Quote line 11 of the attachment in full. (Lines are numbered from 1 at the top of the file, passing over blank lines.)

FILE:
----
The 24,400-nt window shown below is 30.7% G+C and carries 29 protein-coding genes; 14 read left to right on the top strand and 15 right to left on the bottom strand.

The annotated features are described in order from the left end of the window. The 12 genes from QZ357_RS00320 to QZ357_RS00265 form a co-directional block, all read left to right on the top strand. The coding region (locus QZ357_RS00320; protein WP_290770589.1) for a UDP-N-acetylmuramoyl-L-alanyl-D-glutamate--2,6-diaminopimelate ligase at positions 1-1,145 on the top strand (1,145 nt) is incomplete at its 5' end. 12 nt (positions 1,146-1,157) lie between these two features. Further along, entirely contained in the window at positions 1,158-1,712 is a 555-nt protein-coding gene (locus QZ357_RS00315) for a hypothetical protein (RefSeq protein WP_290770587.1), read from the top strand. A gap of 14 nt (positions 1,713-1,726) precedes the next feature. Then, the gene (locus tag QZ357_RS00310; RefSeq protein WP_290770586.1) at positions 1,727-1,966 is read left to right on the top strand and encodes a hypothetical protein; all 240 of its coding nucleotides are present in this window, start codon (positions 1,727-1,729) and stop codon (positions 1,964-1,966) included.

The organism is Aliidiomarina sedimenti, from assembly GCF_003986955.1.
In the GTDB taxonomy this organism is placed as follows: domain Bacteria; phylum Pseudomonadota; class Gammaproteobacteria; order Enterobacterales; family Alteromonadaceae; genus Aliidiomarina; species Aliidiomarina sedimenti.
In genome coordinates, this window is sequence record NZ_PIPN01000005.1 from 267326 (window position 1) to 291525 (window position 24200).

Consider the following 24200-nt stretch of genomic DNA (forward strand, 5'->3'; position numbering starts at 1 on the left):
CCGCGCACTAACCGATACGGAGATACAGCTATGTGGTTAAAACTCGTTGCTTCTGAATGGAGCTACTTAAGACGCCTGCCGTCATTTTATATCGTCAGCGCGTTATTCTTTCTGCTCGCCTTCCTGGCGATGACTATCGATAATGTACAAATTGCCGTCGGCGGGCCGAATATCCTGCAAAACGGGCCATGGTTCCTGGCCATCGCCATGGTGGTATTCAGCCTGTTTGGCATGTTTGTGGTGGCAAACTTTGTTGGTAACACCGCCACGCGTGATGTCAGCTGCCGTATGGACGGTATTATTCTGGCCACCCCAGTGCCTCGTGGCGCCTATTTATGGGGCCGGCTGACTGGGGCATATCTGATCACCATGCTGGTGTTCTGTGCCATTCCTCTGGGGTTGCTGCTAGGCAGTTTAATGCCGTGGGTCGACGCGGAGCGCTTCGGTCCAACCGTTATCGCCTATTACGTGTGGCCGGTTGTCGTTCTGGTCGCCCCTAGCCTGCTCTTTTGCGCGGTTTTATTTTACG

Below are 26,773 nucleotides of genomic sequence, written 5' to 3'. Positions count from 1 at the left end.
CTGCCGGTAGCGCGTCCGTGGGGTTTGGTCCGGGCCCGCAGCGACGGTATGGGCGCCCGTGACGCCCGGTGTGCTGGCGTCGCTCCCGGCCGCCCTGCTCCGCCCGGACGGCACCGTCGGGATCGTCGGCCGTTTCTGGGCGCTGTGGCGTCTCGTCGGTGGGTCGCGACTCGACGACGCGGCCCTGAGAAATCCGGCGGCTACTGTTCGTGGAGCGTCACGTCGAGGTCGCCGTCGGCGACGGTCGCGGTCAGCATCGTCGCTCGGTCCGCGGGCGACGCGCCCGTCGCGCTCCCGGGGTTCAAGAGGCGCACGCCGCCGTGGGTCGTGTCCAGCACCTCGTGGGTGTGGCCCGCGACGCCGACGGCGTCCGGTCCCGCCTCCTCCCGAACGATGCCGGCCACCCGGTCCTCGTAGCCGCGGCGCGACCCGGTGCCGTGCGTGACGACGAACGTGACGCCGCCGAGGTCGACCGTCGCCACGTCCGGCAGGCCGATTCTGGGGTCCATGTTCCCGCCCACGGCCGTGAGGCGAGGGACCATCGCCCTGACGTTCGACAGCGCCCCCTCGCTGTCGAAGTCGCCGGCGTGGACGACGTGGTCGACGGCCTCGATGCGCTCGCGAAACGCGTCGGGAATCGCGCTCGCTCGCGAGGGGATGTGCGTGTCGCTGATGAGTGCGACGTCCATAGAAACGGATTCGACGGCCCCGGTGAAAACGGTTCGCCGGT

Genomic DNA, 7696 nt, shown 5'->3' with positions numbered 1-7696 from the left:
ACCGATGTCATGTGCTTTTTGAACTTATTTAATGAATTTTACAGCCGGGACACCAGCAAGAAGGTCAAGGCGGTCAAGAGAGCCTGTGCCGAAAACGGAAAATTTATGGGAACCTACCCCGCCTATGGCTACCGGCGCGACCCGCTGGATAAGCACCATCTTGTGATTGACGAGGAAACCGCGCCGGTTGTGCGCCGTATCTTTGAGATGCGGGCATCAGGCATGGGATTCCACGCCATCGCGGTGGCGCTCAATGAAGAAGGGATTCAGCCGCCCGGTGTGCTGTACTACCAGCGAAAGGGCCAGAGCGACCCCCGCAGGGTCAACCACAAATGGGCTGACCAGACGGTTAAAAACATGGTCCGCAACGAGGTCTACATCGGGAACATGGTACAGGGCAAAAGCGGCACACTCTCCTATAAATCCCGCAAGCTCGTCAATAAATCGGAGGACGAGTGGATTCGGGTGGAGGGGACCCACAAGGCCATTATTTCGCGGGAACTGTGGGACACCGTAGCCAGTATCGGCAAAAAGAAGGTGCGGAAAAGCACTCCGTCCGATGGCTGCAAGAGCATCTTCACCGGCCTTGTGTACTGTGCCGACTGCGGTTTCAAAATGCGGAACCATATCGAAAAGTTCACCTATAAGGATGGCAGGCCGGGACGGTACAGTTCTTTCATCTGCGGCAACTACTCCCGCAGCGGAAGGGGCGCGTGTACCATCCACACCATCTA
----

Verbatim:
ACCGATGTCATGTGCTTTTTGAACTTATTTAATGAATTTTACAGCCGGGACACCAGCAAGAAGGTCAAGGCGGTCAAGAGAGCCTGTGCCGAAAACGGAAAATTTATGGGAACCTACCCCGCCTATGGCTACCGGCGCGACCCGCTGGATAAGCACCATCTTGTGATTGACGAGGAAACCGCGCCGGTTGTGCGCCGTATCTTTGAGATGCGGGCATCAGGCATGGGATTCCACGCCATCGCGGTGGCGCTCAATGAAGAAGGGATTCAGCCGCCCGGTGTGCTGTACTACCAGCGAAAGGGCCAGAGCGACCCCCGCAGGGTCAACCACAAATGGGCTGACCAGACGGTTAAAAACATGGTCCGCAACGAGGTCTACATCGGGAACATGGTACAGGGCAAAAGCGGCACACTCTCCTATAAATCCCGCAAGCTCGTCAATAAATCGGAGGACGAGTGGATTCGGGTGGAGGGGACCCACAAGGCCATTATTTCGCGGGAACTGTGGGACACCGTAGCCAGTATCGGCAAAAAGAAGGTGCGGAAAAGCACTCCGTCCGATGGCTGCAAGAGCATCTTCACCGGCCTTGTGTACTGTGCCGACTGCGGTTTCAAAATGCGGAACCATATCGAAAAGTTCACCTATAAGGATGGCAGGCCGGGACGGTACAGTTCTTTCATCTGCGGCAACTACTCCCGCAGCGGAAGGGGCGCGTGTACCATCCACACCATCTA